If you are a struggling reader, all you have to do is look tough and say nothing, and then you will become invisible.
Unfortunately, the idea of harder textbooks has captured the attention of educators and policymakers interested in raising academic achievement. But harder books won't foster the growth of content learning. Think about your own attempts to acquire new content knowledge. Imagine you want to learn about building a website. Do you reject the books you might use because they are too easy? Do you say to yourself, "Gosh, only 11 words on this page that I can't pronounce — not hard enough for me!"
Many middle and high school teachers think of themselves as content experts. When I started teaching, I thought of myself as a historian. I wanted to teach history, and I really didn't think much about how students learn. I always focused on content. A lot of secondary teachers enter the field because of their passion for what they are teaching. It's an unusual teacher who comes into secondary education wanting to teach students how to learn. Yet, if we're going to be good teachers, that's really essential.
Teachers are territorial people. We like to be in control of our classrooms and sometimes view other teachers with distrust. We hate interruptions because they plague us constantly, and we don't feel that we have any time to waste when it comes to delivering our curriculum.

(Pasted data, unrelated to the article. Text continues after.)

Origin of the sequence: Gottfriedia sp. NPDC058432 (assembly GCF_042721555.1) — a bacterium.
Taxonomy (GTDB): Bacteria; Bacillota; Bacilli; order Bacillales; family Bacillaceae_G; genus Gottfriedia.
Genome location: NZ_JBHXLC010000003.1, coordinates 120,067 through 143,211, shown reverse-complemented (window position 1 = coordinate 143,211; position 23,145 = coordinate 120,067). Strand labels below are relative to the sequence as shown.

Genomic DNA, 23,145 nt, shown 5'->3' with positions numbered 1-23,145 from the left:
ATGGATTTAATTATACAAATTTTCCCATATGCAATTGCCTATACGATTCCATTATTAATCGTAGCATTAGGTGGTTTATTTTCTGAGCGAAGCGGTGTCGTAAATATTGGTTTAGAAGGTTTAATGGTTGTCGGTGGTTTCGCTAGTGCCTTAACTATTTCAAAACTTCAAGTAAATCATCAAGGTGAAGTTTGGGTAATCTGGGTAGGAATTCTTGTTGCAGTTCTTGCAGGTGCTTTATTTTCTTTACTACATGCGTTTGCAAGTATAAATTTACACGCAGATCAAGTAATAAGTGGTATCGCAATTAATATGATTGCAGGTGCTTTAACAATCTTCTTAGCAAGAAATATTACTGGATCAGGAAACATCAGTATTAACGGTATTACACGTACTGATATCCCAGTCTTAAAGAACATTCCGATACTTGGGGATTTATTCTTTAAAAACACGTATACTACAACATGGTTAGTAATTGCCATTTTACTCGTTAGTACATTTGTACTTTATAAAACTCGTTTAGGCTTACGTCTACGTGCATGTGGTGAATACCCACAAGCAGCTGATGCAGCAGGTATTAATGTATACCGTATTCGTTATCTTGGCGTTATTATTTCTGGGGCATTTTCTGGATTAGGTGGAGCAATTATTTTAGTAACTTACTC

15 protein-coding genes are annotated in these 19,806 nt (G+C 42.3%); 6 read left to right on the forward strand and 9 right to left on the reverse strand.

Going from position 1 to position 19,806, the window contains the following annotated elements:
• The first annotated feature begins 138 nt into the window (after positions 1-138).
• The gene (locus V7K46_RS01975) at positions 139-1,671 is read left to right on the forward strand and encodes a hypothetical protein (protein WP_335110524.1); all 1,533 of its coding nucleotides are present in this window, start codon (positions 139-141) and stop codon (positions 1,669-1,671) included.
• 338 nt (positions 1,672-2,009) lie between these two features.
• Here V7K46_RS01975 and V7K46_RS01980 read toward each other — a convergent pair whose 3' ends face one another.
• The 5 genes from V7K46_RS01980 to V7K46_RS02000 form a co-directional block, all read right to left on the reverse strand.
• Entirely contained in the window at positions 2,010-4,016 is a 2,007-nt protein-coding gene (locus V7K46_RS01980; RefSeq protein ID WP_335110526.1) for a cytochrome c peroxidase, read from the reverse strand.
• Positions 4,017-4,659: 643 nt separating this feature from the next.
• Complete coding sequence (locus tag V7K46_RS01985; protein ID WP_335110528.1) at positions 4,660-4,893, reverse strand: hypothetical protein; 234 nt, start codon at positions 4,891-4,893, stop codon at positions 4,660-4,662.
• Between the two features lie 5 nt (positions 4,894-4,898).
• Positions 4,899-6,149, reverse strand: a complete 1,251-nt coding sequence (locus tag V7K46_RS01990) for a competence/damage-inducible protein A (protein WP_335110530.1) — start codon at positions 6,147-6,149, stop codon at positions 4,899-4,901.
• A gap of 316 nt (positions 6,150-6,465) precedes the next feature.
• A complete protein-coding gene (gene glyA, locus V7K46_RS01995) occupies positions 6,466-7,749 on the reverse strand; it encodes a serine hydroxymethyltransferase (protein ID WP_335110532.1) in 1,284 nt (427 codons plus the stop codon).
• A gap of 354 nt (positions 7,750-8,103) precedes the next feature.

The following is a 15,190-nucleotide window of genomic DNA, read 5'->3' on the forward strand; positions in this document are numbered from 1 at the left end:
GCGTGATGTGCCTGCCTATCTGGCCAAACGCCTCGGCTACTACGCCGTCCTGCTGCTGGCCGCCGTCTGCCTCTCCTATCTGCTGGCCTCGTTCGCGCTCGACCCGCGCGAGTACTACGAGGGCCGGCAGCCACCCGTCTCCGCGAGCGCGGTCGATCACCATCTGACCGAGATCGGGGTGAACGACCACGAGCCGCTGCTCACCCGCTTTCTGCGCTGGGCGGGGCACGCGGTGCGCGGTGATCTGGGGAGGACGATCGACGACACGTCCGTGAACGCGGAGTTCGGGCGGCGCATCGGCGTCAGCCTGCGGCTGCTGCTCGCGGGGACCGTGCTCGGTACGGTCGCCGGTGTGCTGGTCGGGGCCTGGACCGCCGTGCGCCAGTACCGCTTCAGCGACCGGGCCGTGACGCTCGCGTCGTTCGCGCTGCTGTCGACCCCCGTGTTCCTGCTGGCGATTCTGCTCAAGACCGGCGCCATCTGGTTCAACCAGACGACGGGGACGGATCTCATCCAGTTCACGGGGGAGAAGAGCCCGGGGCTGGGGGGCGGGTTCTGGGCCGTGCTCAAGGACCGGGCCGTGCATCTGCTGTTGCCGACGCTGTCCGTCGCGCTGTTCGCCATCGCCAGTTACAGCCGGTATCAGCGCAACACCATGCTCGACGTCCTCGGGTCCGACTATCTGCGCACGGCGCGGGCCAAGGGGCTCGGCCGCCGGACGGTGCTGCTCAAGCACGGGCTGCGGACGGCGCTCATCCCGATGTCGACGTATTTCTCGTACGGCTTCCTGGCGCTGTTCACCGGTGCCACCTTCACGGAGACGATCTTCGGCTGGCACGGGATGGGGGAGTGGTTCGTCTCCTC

Although they have important roles to play in adolescents' literacy development, language arts and reading teachers need content-area teachers to show students how to read and write like a scientist, historian, or mathematician. All teachers in all subject areas share the responsibility for literacy development in middle grades and high school. Today, more and more content-area teachers recognize this responsibility and are incorporating content literacy into their teaching through a variety of instructional strategies.
Every content-area teacher believes — knows — that his or her subject is different from any other and requires particular kinds of literacy skills. The uses of reading and writing in math, for example, bear little resemblance to their uses in history. Don't lump content areas together. Don't impale yourself on the appeal that "all teachers are teachers of reading and writing." They are not. Content-area teachers use reading and writing as tools and in ways peculiar to their subject matter. Their goals are content achievement and student success. We attack their identity and value when we tell them who we think they should be. They know who they are. Don't minimize their worth or alter their identities.
Every day in our schools and colleges young people face reading and writing tasks that seem hard or unusual, that confuse them, that they fail. But if you can get close enough to their failure, you'll find knowledge that the assignment didn't tap, ineffective rules and strategies that have a logic of their own.